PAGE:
The bartenders themselves are a motley crowd, most of whom ended up in the service industry by accident — or at least without intending to stay. These ex-actors and military veterans have a dogged energy for performance, and are often surprised by their enthusiasm for their own profession, especially when the reasoning voices of less-than-proud parents and weary partners threaten to drown out the din of clinking glass and comfortable chatter.
The film is more of a love story, a Terrence-Malick-meets-Ken-Burns mood piece, than it is a narrative. But if there's a central story, it's how the craft cocktail, absent from American drinking culture since prohibition, reentered the scene. It's gaining popularity with cosmopolitan drinkers at bars like New York's neo-speakeasy Employees Only (profiled in the film) but also in places like Westport, Connecticut, where Steve Carpentieri manages Dunville's, a neighborhood restaurant and bar.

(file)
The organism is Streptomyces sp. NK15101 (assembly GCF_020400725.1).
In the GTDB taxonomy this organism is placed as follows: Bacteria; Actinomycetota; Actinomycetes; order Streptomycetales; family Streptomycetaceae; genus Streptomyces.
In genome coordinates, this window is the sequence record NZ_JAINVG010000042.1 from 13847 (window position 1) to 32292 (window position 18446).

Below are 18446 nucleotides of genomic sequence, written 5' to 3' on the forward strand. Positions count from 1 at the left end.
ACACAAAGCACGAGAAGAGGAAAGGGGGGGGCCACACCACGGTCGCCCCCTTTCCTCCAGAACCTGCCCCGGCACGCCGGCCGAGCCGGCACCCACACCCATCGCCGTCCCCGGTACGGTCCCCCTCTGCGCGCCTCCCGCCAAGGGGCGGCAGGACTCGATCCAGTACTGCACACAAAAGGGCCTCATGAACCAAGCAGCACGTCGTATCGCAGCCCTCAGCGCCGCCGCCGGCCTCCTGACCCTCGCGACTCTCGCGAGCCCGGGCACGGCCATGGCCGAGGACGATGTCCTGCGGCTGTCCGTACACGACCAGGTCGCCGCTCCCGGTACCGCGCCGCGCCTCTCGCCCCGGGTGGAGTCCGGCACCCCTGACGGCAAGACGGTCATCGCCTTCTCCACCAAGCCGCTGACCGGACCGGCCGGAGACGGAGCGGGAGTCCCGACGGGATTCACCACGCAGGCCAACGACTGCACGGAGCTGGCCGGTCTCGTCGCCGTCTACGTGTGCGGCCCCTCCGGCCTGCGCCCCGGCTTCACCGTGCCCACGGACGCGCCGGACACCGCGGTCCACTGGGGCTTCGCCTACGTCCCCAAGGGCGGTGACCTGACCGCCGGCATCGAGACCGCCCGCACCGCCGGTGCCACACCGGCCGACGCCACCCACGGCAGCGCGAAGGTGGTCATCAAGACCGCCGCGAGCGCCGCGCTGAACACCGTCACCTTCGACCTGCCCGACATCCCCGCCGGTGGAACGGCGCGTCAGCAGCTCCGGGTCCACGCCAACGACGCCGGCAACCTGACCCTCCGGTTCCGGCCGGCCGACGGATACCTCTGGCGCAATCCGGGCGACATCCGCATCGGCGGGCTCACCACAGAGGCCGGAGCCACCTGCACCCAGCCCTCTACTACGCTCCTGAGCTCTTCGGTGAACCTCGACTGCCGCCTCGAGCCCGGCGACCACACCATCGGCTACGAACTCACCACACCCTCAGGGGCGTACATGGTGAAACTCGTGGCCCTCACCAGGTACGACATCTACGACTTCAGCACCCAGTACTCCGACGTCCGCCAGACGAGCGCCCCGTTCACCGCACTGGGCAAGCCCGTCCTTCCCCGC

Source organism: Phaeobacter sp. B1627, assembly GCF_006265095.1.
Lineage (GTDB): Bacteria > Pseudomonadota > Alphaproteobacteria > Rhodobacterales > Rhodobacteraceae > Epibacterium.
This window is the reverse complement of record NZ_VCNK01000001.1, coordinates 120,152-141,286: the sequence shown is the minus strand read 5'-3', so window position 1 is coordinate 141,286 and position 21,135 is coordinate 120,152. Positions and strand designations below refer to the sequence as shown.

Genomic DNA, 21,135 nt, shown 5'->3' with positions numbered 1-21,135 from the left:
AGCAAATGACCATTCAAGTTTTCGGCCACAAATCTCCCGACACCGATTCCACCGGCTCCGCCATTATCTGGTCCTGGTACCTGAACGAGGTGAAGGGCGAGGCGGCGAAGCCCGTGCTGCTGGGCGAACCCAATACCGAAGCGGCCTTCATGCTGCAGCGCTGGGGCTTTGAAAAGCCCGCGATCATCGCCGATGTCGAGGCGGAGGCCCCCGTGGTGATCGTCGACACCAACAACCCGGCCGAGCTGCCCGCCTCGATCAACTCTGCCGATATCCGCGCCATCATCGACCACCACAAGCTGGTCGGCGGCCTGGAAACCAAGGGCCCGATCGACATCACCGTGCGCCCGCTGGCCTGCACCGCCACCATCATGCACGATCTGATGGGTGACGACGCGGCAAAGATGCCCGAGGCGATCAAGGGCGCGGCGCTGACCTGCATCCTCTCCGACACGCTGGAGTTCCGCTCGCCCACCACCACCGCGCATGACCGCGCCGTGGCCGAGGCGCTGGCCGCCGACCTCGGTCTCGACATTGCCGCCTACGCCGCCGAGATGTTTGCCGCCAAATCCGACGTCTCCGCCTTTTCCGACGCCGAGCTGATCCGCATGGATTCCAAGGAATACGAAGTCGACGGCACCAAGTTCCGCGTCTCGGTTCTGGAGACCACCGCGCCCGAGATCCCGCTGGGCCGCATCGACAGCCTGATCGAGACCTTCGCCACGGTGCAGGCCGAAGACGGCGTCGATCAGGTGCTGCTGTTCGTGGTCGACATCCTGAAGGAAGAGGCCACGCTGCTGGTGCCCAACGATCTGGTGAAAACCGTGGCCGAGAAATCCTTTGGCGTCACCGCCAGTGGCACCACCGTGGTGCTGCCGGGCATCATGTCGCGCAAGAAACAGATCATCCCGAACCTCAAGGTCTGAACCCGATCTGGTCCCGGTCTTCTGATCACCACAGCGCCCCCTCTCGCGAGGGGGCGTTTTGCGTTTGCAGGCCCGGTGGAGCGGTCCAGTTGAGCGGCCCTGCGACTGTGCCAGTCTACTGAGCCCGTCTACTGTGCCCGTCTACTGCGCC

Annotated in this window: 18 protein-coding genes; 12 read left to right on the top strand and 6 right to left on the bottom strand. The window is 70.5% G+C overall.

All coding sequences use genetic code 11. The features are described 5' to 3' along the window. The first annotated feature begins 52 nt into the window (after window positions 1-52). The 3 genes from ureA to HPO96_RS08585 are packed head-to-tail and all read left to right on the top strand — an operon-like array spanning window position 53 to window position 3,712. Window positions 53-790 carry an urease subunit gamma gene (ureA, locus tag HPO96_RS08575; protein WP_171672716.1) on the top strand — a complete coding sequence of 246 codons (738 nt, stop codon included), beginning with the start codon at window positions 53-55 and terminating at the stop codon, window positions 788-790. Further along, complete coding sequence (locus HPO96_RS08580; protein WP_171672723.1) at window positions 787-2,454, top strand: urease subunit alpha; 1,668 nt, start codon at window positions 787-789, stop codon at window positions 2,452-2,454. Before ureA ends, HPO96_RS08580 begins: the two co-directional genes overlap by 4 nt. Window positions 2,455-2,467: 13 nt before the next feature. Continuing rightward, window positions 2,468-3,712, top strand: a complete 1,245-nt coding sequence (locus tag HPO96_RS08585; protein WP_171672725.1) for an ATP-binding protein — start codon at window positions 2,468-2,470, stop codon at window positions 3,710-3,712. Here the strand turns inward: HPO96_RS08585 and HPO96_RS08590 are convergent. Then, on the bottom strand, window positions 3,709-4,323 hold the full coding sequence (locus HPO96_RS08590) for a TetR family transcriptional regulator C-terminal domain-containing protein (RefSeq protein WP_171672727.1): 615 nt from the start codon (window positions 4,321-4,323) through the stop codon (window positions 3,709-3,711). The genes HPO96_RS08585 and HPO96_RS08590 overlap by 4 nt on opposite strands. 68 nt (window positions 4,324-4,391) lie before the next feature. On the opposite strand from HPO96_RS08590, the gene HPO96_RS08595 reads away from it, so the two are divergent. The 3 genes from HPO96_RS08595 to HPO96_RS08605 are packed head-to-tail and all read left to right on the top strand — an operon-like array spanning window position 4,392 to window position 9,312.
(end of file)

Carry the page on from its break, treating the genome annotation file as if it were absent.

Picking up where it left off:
What carries the documentary is Tirola's expansive, democratic spirit — his understanding of the value of a bar as a meeting place, not just as a stage for bitters and booze. His friendly film goes down as easily as a well-mixed drink.
7 p.m. 14 Pews, 800 Aurora. For information, call 281-888-9677 or visit www.14pews.org. Free to $10.
Mon., June 24, 7 p.m., 2013